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HW 3

1. Let X1 and X2 be independent random variables each Bernoulli(θ) where
θ ∈ {1/4, 3/4}. Let D = Θ and assume squared error loss. Let ∆ be all non-
randomized decision rules base on (X1 , X2 ). Let ∆T be all non-randomized
decision rules base on T = X1 + X2 . Show that there is a member of ∆ − ∆T
which is not dominated by any member of ∆T .
2. Let X1 , . . . , Xn be iid each Poisson(λ) where λ ∈ (0, +∞) = Θ. Let
D = [0, +∞) and assume convex loss. Show that if γ(λ) has an unbiased
estimator then it can be expressed as a power series in λ. Find the best unbiased
estimator of γ(λ) = λi where i is some poiitive integer. Show that the best
unbiased esitmator of

γ(λ) = Pλ (X1 = k) = exp(−λ)λk /k!

1 t
δ(t) = k (1 − 1/n)t−k for 0≤k≤t
n k (1)
=0 otherwise
where T = i=1 Xi
3. Let X be Poisson(λ) where λ ∈ {0, 1, . . . }. Show that X is not complete.
4. Let X1 , . . . , Xn be iid each uniform on {1, 2, . . . , N } where N ∈ {1, 2, . . .} =
Θ. Show that T (X1 , . . . , Xn ) = max Xi is complete and sufficient. Let the de-
cision space D be the set of real numbers. Let Γ be the class of all functions
defined on Θ having unbiased estimators. Show that Γ is the class of all real-
valued functions defined on Θ. Given a γ ∈ Γ find an explicit representation for
its unbiased estimator. Apply this to the case where γ(N ) = N .
5. Let X be a random variable with
fθ = (1/2)θ for x = 0, 1, . . . , θ
x (2)
=0 otherwise

We wish to estimate γ(θ) = θ with squared error loss and with the decision
space D equal to the set of real numbers.
i) If Θ = {0, 1, 2, . . . } show that X is complete and sufficient and find the
best unbiased estimator of θ.
ii) If Θ = {1, 2, . . .} show that X is no longer complete and that there does
not exist a best unbiased estimator for θ.
iii) If Θ = {1, 2, . . .} and D = {1, 2, . . .} show that a best unbiased estimator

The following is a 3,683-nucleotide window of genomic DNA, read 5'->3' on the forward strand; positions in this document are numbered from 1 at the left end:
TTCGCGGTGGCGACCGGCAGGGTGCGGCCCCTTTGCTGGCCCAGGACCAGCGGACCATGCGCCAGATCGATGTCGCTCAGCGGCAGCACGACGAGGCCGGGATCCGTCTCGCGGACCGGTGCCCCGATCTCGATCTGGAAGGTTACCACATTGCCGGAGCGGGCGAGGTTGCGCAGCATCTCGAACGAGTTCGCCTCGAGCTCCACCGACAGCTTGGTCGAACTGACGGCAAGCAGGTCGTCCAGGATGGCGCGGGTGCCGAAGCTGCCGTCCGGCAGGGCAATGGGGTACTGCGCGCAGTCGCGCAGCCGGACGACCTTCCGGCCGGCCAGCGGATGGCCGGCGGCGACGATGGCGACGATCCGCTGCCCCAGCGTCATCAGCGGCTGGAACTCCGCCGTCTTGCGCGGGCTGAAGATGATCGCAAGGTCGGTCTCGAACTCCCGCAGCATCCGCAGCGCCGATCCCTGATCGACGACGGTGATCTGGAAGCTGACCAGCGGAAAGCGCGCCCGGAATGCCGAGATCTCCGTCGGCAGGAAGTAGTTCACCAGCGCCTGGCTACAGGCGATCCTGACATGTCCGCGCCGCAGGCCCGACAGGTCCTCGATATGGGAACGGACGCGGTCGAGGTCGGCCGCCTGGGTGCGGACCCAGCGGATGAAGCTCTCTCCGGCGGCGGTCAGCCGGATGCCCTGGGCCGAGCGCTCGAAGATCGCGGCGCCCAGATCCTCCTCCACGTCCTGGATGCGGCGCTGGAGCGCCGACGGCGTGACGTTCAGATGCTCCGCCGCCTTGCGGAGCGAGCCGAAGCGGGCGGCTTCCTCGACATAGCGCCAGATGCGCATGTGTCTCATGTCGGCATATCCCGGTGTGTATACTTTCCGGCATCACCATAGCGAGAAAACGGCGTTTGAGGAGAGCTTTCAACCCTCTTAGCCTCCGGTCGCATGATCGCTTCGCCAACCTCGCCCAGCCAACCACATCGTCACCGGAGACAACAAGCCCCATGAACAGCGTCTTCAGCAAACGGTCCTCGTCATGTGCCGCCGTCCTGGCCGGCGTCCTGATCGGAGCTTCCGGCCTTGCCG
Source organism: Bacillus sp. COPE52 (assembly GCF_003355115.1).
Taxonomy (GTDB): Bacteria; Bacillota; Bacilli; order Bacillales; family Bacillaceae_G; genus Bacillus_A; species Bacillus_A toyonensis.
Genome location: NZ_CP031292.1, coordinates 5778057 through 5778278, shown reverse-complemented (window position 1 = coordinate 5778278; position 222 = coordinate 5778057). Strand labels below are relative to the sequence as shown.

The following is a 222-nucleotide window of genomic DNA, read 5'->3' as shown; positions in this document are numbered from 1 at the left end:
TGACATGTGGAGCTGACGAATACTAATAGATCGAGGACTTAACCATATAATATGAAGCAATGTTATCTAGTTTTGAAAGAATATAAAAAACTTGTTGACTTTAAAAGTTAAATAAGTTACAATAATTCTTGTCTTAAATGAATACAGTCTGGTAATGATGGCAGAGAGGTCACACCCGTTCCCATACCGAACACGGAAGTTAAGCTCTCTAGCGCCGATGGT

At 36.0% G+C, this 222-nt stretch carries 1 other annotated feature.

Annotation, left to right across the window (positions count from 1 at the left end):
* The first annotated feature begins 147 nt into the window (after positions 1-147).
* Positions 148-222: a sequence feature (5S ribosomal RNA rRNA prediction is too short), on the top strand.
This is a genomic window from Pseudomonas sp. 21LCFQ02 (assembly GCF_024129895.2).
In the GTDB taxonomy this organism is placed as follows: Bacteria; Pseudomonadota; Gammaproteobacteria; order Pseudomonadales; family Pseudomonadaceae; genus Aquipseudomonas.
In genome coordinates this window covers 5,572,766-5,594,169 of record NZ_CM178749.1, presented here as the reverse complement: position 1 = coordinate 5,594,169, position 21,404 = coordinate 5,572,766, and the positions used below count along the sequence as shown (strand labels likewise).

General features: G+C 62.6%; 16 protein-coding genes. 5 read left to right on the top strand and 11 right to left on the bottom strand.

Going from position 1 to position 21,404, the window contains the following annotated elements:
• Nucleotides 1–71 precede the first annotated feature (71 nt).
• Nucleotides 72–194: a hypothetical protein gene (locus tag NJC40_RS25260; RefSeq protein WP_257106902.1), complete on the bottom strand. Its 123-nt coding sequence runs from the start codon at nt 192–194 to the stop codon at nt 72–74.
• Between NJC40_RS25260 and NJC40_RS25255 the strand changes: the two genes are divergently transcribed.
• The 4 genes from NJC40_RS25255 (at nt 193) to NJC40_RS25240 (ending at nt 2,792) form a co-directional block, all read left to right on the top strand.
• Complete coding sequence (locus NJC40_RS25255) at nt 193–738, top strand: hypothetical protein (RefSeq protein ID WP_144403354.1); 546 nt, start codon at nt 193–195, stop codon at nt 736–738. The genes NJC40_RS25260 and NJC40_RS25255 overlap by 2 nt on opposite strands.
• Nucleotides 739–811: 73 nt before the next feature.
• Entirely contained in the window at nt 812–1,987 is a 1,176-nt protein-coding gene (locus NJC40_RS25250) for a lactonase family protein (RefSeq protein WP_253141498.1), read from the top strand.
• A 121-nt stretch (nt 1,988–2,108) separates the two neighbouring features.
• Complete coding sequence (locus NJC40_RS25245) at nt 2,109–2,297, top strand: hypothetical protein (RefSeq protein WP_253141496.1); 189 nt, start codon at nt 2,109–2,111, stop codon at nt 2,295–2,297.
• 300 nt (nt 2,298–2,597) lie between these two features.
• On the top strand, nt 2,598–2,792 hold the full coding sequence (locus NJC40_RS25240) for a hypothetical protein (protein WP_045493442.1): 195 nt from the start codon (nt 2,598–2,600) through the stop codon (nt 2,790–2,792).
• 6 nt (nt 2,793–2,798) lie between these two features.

of θ exists. Find this estimator.
6. Consider a coin with unknown probability θ ∈ [0, 1] of coming up heads.
Let a and n be known integers satisfying 1 < a < n. Consider the experiment
which consists of the tossing the coin independently until a heads are observed
or n tosses are completed (i.e. the coin is tossed at most n times).


. When no change point exist we take as our prior for λ the exponential distribution (i. x2 ) up to the normalizing constant. 1) it again moves a unit to the right or up and continues in this way until it reaches a stopping point. 1) such that on [0. A fraction θ of the coins is of Type I where each has probability λ of coming up heads on a given toss while the remaining fraction of the coins is of a second type. say Type II. b) and λ ∼ beta(α. Consider the following idealized situation.1) independent of the priors for λ1 and λ2 . The walk starts at (0. For 0 < x < 1 let k(x) be the number of events that occurred in [0. An urn contains an infinite number of coins. assumed to be known. ii) Consider the statistic T which is the total number of tails observed when the the random walk stops. With prob- ability θ. Suppose events are happening in time over the unit interval. From the resulting point. Given that a change point does exist our prior distribution for where it occurs is uniform(0. 1] the events follow a Poisson process with parameter λ2 . Suppose we have have observed the process over the unit interval and the data consists of k events occurring at times 0 < t1 < t2 < · · · < tk < 1. i) Show that under this model the probability of observing these data is θ/2k+1 + (1 − θ)φ(data) 2 . g(λ) = exp(−λ) for λ > 0). ii) Now suppose that all of the coins that turned up heads on the first set of tosses are all tossed again and this time there were x2 tails observed where 0 < x2 < N − x1 . Then suppose that each of the selected coins are tossed and it is observed that x1 of the tosses resulted in a tail where (0 < x1 < N ). where each has probability 1 of coming up heads when tossed. iv) Find the best unbiased estimator of θ. 8. iii) Prove that T is complete for this model. Assume that the prior distributions for θ and λ are independent beta distributions where θ ∼ beta(a. When a change point does exist our prior for λ1 and λ2 are independent exponentials. x). Find the probability distribution of T (as a function of θ) and show that T is sufficient for this model. the distribution of the events follows a Poisson process with intensity parameter λ or with probability 1−θ there is some change point x ∈ (0. Suppose N coins are selected at random from the urn and let N1 be the number of coins that are of Type I. β) i) Find the posterior distribution (up to the normalizing constant) of p(N1 | x1 ). (1.e. 7. 0) and moves one unit to the right or up according to whether the first toss is a head or a tail. Now find p(N1 | x1 . The two types of coins are indistinguishable however. 0) or (0. x) the events follow a Poisson process with pa- rameter λ1 and on [x. i) Give the probability of an outcome which contained h heads and t tails in some specified order. The outcomes of such an experiment can be represented as a random walk in the plane.